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Analysis of Enzyme Reaction Kinetics

Hardcover

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Analysis of Enzyme Reaction Kinetics

F. Xavier Malcata

ISBN: 978-1-119-49024-1 January 2020 1472 Pages

Hardcover
Pre-order
$425.00

Description

Comprehensively introduces readers to modelling of rate of enzymatic reactions, including effects of physicochemical parameters

Analysis of Enzyme Reaction Kinetics is the second set in a unique eleven-volume collection on Enzyme Reactor Engineering. It describes rate expressions pertaining to enzymatic reactions, including modulation by physicochemical factors, as well as tools for prediction and control of how fast substrates are transformed to products. Volume 1 details rate expressions mathematically derived from mechanistic postulates, and is complemented by appropriate statistical approaches to fit them to experimental data. Volume 2 discusses the effects of physical and chemical parameters upon the rates of both enzyme-catalyzed and enzyme-deactivation reactions. 

Starting with basic concepts and historical perspectives, the first volume introduces readers to the mathematics of rate expressions. It then goes on to cover kinetic features and the many forms of Michaelis & Menten’s-type rate expressions (single and multiple enzymes, autocatalysis, single and multiple substrates, multiphasic systems, etc.), and concludes with the statistical analysis of rate expressions – including the assessment of data, fitting of models to data, and generation of data themselves. The second volume introduces readers to physicochemical modulation of reaction rate – starting with basic concepts, and looking specifically at temperature-, mechanical force-, pH- and compound-driven effects: both unimodal and bimodal deactivation are considered.

Analysis of Enzyme Reaction Kinetics 2V Set is a comprehensive work for those studying or working with enzyme reactions, or practitioners involved in the control of reactors.

SERIES INFORMATION

Enzyme Reactor Engineering is organized into four major sets: Enzyme Reaction Kinetics and Reactor Performance; Analysis of Enzyme Reaction Kinetics; Analysis of Enzyme Reactor Performance; and Mathematics for Enzyme Reaction Kinetics and Reaction Performance.

About the Author

Series Preface

Preface

Volume One

7. Mathematical Approach to Rate Expressions 2

7.1. Introduction 3

7.1.1. Basic concepts 3

7.1.2. Chemical mechanism and rate expression 4

7.1.3. Historical perspective 7

7.1.4. Further refinements 10

7.1.5. Multisubstrate approaches 12

7.1.6. Objective 15

7.1.7. Strategy 16

7.2. Rate expression 17

7.2.1. Kinetic features 17

7.2.2. Order of reaction 31

7.3. Michaelis & Menten’s rate expression with single enzyme 36

7.3.1. Michaelis & Menten’s rationale 37

7.3.2. Graphical interpretation 41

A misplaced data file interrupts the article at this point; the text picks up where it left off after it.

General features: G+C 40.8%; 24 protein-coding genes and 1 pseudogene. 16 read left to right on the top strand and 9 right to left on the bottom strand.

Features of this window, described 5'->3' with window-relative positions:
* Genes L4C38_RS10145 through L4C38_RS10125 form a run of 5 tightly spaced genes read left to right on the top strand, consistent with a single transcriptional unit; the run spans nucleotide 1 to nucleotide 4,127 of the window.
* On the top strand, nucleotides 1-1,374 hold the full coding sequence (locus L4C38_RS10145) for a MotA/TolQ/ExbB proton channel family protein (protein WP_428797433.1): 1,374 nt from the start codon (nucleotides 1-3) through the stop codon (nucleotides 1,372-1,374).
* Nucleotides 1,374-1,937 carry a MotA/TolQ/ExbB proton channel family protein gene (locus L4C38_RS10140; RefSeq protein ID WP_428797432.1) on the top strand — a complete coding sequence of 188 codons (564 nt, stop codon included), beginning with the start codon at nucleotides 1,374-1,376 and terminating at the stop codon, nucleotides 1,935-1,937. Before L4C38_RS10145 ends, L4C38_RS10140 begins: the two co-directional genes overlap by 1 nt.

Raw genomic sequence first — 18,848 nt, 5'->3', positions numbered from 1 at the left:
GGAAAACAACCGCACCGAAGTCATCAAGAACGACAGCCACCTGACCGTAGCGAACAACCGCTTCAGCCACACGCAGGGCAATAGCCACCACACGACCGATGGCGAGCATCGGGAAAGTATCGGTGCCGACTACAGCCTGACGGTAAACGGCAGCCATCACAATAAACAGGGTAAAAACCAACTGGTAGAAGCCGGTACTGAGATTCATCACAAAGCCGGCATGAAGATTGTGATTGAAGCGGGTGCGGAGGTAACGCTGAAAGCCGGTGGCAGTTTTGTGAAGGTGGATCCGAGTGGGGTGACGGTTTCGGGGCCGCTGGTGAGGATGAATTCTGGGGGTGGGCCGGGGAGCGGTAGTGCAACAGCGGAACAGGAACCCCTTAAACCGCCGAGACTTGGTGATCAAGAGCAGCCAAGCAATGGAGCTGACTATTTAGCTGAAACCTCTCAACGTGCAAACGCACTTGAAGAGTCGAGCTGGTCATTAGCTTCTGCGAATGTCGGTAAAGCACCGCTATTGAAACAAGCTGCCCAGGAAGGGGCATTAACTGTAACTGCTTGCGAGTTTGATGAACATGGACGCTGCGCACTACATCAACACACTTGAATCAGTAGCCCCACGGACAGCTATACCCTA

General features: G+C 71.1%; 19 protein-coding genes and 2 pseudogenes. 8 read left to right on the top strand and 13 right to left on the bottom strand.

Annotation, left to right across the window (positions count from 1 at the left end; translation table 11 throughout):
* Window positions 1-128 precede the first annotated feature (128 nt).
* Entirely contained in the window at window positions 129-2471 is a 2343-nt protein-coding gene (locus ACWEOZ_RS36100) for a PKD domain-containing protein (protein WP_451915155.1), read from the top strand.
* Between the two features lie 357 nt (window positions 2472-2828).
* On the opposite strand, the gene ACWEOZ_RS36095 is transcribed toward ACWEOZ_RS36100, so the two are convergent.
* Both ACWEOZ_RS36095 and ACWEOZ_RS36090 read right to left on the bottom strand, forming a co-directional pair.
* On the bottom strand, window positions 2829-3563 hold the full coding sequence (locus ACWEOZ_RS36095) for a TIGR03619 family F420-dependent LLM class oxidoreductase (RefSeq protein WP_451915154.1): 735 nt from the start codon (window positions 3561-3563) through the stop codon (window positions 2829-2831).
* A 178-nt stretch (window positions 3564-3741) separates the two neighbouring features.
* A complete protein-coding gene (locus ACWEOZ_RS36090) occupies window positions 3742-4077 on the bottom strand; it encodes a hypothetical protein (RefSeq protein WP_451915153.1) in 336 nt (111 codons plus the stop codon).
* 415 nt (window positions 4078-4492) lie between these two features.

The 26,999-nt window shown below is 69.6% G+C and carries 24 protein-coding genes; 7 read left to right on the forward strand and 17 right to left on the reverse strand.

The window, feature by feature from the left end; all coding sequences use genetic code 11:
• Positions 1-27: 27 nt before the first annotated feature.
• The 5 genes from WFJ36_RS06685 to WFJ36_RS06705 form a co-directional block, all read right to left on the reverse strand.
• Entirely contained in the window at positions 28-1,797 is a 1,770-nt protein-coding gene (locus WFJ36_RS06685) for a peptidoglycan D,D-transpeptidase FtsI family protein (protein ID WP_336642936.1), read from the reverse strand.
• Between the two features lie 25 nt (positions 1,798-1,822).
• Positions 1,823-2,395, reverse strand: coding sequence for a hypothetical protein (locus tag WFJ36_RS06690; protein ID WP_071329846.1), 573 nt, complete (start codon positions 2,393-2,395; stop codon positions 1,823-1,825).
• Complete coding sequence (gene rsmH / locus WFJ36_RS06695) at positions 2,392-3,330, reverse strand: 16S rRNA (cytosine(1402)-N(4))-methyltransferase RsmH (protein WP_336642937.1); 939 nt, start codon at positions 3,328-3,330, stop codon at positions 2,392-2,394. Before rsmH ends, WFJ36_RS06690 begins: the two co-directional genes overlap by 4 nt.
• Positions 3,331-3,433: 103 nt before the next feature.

7.3.3. Semilogarithmic plot 47

7.3.4. Eisenthal, Cornish & Bowden’s plot 50

7.3.5. Dixon’s plot 54

7.3.6. Concentration of enzyme forms 57

7.3.7. Best reparameterization 60

7.3.8. van Slyke & Cullen’s rationale 62

7.3.9. Briggs & Haldane’s rationale 64

7.3.10. Absolute sensitivity to lumped parameters 70

7.3.11. Relative error of alternative derivations 74

7.3.12. Relative sensitivity to intrinsic parameters 77

7.3.13. Biochemical rationale 82

7.3.14. Derivatives of rate expression 92

7.4. Michaelis & Menten’s rate expression with multiple enzymes 94

7.4.1. Several isozymes 95

7.4.2. Two isozymes 100

7.4.3. Infinite isozymes 117

7.5. Michaelis & Menten’s rate expression with autocatalysis 94

7.6. Michaelis & Menten’s rate expression with multiphasic systems 137

7.7. Improved rate expression with single enzyme 151

7.7.1. Morrison’s rationale 152

7.7.2. Graphical interpretation 155

7.7.3. Low enzyme concentration 168

7.7.4. Best reparameterization 172

7.7.5. Kim’s rationale 175

7.7.6. Graphical interpretation 180

7.7.7. Specific kinetic features 200

7.7.8. Absolute sensitivity to intrinsic parameters 224

7.7.9. Improved simulation of initial transients 228

7.7.9.1. Batch stirred system 230

7.7.9.2. Flow stirred system 250

7.7.10. Improved simulation of final transients 285

7.8. Alternative forms of Michaelis & Menten’s rate expression 314

7.8.1. Integrated form 315

7.8.1.1. Lambert’s function 319

7.8.1.2. Taylor’s expansion 324

7.8.2. Linearized form 337

7.8.2.1. Differential expression 339

7.8.2.2. Integrated expression 350

7.9. Rate expressions for multisubstrate reactions 361

7.9.1. Shortcut approaches to pseudo steady state 362

7.9.1.1. King & Altman’s method 362

7.9.1.2. Cleland’s nomenclature 385

7.9.1.3. Supplementary simplifications 396

7.9.2. Uni Uni mechanism 410

7.9.2.1. Pseudo steady state 411

7.9.2.1.1. Classical approach 411

7.9.2.1.2. King & Altman’s approach 419

7.9.2.2. Rapid equilibrium 427

7.9.2.2.1. Classical approach 427

7.9.2.2.2. King & Altman’s approach with Cha’s aproximation 431

7.9.3. Ordered Bi Uni mechanism 439

7.9.3.1. Pseudo steady state 441

7.9.3.2. Rapid equilibrium 452

7.9.4. Other Uni/Bi and Bi/Bi mechanisms 462

7.9.5. Simplification of multisubstrate rate expressions 476

7.9.5.1. Uni Uni mechanism 483

7.9.5.2. Ordered Bi Uni mechanism 490

7.10. Further reading 497

8. Statistical Approach to Rate Expressions 1

8.1. Introduction 2